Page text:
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The treatment of breast cancer depends on the individual circumstances (or stage), such as the rate of growth, the size of the tumour, and whether or not it has spread. (See "Staging: How bad is the breast cancer?") Treatment options for breast cancer include surgery, radiation therapy, chemotherapy, and medication therapy (including hormone and biological therapy). There are many, many available options and combinations for treatment, and treatment is becoming more successful than ever. The 5-year survival rate for women diagnosed with breast cancer is 88%.


With surgery, either part or all of the breast tissue is removed. If only the tumour and some surrounding tissue are removed, it is called a lumpectomy, or a partial mastectomy if a larger area of the breast is removed. A mastectomy involves removing the whole breast, and sometimes the lymph nodes in the underarms may also be taken out. Breast reconstruction surgery may be an option for many women either at the time of surgery or at a later date.

The source of the hormones that stimulate growth - ovaries or the adrenal gland - may also be surgically removed.


Radiation therapy is often administered after lumpectomy or partial mastectomy. Radiation kills cancer cells in the breast and sometimes in the armpit and chest wall as well. Side effects of radiation therapy such as skin redness and tiredness are the result of healthy tissue in the area being destroyed. These effects go away on their own following the completion of therapy.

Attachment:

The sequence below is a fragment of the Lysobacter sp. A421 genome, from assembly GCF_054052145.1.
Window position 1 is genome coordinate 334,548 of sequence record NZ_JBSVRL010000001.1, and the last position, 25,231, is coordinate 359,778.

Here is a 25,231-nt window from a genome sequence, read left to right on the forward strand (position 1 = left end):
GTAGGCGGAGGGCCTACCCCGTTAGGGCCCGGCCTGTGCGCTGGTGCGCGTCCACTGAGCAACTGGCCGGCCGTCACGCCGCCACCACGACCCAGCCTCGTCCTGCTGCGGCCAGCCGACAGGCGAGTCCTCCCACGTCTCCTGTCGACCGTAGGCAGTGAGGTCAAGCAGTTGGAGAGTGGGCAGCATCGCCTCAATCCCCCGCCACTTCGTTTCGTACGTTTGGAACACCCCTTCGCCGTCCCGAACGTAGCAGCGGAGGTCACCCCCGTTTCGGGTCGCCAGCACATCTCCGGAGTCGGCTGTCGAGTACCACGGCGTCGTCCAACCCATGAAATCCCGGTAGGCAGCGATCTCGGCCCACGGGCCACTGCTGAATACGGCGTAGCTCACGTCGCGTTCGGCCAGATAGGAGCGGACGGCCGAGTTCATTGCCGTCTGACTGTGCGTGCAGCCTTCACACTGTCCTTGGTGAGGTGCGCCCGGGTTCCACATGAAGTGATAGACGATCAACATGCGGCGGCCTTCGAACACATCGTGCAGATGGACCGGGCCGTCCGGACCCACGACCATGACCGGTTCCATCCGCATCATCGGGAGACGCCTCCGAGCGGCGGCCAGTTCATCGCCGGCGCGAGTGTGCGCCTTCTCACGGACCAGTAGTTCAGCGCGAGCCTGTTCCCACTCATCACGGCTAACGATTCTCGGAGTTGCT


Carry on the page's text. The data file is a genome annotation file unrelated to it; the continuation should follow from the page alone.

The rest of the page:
While successful surgery and radiation therapy rely on exact knowledge of where the tumour is located, systemic therapy does not. Chemotherapy involves taking medications to destroy cancer cells in various parts of the body. Hormone therapy works on cancerous cells that have estrogen receptors, making them susceptible to estrogen-blocking medications.

Chemotherapy usually involves a combination of medications, some taken by mouth and some given by injection. There are many types of chemotherapy combinations or regimens that are given for breast cancer. Chemotherapy interferes with the growth of cancer cells, but it also affects healthy cells. Common side effects of chemotherapy can include nausea, vomiting, hair loss, and infection.

Hormonal therapy (e.g., tamoxifen [Nolvadex® and generics], letrozole [Femara®], or anastrazole [Arimidex®]) also helps stop the growth of cancer cells and may be used for up to 5 years for postmenopausal women who have receptor-positive cancer. Common side effects of hormonal therapy include hot flashes and irregular menstruation.

Biological therapy (e.g., trastuzumab [Herceptin®]) interferes with the growth of cancer cells and helps the body to kill cancers cells. This treatment targets the breast cancer cells only and is generally considered less toxic than traditional chemotherapy. It is usually used for breast cancer that has too much of a protein called HER2. Biological therapy is associated with side effects such as fever, chills, and headache.

Ruth Ackerman

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